Eggs are such an amazing food, so versatile. You can scramble them, fry them, bake them in brownies, and so much more!
Eating eggs is one of the best ways to start your day. Did you know that eggs have about 6 grams of protein? That protein helps sustain mental and physical energy throughout your day. On top of that, eggs contain absolutely no carbs, no sugar, no gluten, and have all nine essential amino acids.
Depending on your preference, you can spend anywhere between $1.50 a dozen for conventional eggs to more than $3.00 a dozen for specialty eggs. What does that mean?
Conventional eggs are eggs laid by hens in cages with access to food, water, and shelter. Specialty eggs could be:
- Free Range: eggs produced by hens that have access to outdoors in accordance with weather, environmental, or local laws. In addition to consuming a diet of grains, these hens will forage for wild plants and insects. They are provided floor space, nesting space, and perches.
- Cage-Free: eggs laid by hens at indoor operations, also called free-roaming. They may roam in a building, room, or open are, usually a barn or poultry house, and have unlimited access to fresh food and water. Some may also forage for food if allowed outdoors. Cage-free systems vary and include barn raised and free range hens, both of which have shelter that helps protect against predators. Both are produced under common handling and care practices, which provide floor space, nest space and perches.
- Organic: eggs produced according to national U.S. Department of Agriculture standards related to methods, practices and substances used in producing and handling crops, livestock and processed agricultural products. Organic eggs are produced by hens that are fed rations with ingredients that were grown without most conventional pesticides, fungicides, herbicides or commercial fertilizers.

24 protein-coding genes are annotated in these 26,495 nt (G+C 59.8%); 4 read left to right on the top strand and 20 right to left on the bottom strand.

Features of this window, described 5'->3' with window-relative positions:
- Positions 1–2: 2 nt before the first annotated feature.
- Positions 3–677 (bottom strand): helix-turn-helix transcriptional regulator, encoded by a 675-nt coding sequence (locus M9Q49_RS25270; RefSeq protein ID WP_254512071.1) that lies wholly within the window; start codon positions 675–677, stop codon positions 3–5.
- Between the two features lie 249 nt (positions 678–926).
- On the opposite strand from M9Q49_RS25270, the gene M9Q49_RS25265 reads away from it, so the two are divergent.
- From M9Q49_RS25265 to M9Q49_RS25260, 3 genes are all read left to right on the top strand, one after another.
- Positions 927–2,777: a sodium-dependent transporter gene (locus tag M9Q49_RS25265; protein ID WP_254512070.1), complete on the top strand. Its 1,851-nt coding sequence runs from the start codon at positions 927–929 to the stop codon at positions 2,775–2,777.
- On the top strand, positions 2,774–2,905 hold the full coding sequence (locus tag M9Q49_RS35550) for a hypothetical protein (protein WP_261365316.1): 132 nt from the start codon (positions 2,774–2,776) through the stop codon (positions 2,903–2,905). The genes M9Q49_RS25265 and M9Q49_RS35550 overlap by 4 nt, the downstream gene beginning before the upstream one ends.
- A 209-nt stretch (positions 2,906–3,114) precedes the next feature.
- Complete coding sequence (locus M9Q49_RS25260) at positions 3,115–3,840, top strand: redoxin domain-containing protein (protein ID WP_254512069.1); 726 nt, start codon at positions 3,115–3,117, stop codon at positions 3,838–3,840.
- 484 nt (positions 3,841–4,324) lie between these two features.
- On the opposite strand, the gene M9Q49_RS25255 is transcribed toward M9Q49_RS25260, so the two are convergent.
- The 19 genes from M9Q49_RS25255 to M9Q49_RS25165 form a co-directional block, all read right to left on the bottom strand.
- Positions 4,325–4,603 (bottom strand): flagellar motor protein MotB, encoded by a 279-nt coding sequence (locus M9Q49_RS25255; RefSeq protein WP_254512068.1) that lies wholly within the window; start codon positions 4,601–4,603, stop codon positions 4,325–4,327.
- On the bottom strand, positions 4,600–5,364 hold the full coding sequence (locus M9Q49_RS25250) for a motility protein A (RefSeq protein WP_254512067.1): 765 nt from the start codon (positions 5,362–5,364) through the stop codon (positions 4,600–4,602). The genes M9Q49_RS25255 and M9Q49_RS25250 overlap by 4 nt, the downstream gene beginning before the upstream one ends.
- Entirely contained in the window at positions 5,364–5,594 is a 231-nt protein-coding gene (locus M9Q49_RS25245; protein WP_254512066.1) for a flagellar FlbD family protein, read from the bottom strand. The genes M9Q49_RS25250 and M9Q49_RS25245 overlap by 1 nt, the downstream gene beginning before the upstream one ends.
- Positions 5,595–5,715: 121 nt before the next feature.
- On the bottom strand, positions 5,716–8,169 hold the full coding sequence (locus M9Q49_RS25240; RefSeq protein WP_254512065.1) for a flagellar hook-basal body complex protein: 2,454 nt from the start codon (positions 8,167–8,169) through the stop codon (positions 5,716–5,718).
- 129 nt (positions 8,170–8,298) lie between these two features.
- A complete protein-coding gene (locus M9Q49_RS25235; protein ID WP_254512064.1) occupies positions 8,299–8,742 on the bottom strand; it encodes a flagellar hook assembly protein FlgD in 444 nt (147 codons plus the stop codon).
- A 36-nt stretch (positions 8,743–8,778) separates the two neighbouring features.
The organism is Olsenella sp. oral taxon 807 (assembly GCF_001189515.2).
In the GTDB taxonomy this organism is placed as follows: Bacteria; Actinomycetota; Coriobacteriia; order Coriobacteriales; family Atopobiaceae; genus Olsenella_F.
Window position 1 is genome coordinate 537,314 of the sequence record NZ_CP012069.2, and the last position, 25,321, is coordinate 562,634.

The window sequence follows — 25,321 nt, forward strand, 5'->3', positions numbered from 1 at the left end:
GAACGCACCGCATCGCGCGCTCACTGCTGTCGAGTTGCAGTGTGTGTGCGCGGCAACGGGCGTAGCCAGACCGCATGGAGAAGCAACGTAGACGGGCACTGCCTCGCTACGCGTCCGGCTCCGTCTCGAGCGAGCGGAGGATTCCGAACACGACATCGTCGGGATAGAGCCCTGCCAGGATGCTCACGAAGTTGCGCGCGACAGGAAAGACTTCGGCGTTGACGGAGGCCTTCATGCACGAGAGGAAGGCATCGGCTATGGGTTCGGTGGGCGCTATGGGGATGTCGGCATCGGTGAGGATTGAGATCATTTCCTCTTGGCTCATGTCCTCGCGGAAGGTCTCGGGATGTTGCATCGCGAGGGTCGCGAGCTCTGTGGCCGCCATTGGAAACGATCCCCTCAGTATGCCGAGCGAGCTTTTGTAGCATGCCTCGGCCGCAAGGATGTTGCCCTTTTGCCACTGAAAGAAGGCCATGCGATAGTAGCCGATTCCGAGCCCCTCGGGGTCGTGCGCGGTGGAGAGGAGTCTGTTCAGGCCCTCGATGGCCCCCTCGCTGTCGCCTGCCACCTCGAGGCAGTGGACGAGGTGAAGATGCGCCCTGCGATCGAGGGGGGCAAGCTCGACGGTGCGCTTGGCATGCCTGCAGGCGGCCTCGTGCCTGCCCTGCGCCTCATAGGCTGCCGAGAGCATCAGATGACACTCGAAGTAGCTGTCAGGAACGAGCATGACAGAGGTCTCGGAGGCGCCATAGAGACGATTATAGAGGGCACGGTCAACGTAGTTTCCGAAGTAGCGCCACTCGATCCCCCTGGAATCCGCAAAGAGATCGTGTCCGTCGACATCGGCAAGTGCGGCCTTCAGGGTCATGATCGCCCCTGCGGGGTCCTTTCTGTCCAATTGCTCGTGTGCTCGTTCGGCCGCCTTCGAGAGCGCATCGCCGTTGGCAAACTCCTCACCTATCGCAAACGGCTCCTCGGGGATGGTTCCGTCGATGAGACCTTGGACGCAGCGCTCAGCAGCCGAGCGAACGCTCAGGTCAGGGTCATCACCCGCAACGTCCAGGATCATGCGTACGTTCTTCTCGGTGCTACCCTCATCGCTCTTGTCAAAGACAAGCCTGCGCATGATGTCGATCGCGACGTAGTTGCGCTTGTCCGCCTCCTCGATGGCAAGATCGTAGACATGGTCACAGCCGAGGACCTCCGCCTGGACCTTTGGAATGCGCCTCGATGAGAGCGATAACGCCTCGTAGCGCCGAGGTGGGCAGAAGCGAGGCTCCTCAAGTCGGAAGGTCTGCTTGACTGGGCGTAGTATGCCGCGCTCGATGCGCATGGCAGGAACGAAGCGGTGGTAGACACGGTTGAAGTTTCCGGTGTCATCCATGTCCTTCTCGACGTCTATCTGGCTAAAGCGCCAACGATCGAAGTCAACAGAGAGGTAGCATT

Typically brown eggs are more expensive that white, but the high price has nothing to do with their quality. Brown eggs actually cost more because the hens that lay them are physically bigger breeds and need more food, therefore farmers spend more on feed.
Egg shell color does indicate any nutritional difference. Whether the shell is purple, white, brown, or orange, as long as the chicken is raised under the same conditions there will be no difference in nutrition or taste. The shell color is due to genetics.
If your looking for a difference, its all in the yolk. Egg yolks will range in color from a pale yellow to a deep orange, sometimes bright red, based on the hens diet. Free range hens typically have richer colored yolk due to eating more insects and grass. Grain fed chickens usually produce a light yellow yolk. The protein and fat count will often remain the same regardless of color, but there can be up to a 100% increase in micronutrient value of certain antioxidant carotenoids. Rich dark yolks will contain more of these antioxidants. Studies have also indicated that the same diet that produces richer colored yolks also result in eggs with higher levels of heart healthy omegas 3s and less cholesterol.
I’ve always wondered if I had to refrigerate eggs, I’ve actually left them out overnight.. complete accident! Did you know because of the way most U.S. eggs are washed, its crucial to refrigerate your store bought eggs? The recommended temperature is 40* F or less. You can also freeze eggs if you have more than you can use in a timely manner, amazing!
Check out our Facebook page later today for our #wisdomwednesday post about eggs!